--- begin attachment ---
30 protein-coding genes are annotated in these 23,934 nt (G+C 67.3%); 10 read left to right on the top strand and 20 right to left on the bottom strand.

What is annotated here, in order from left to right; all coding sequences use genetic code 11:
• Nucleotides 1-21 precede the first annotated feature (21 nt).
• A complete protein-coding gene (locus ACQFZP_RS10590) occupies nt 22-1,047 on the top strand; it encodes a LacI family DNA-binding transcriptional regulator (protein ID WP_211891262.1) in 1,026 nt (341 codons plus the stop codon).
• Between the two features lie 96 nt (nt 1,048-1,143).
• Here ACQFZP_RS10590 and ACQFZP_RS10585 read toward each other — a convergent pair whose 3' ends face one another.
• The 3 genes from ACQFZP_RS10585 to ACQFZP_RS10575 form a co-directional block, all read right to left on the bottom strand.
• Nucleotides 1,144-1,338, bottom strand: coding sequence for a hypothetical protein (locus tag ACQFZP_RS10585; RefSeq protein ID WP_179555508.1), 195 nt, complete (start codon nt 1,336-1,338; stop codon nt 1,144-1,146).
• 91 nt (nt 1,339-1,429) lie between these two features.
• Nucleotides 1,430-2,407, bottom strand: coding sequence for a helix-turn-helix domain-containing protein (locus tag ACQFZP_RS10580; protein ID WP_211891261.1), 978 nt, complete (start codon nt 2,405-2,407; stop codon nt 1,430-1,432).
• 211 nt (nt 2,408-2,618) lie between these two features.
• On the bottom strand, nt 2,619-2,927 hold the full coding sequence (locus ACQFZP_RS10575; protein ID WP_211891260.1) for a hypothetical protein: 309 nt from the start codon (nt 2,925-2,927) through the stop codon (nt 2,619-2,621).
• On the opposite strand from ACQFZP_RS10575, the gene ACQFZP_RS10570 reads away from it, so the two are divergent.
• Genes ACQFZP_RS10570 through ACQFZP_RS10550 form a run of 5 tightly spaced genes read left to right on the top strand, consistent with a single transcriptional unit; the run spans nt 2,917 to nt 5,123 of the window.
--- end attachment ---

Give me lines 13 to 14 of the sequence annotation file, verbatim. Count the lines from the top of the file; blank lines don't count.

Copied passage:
• On the opposite strand from ACQFZP_RS10575, the gene ACQFZP_RS10570 reads away from it, so the two are divergent.
• Genes ACQFZP_RS10570 through ACQFZP_RS10550 form a run of 5 tightly spaced genes read left to right on the top strand, consistent with a single transcriptional unit; the run spans nt 2,917 to nt 5,123 of the window.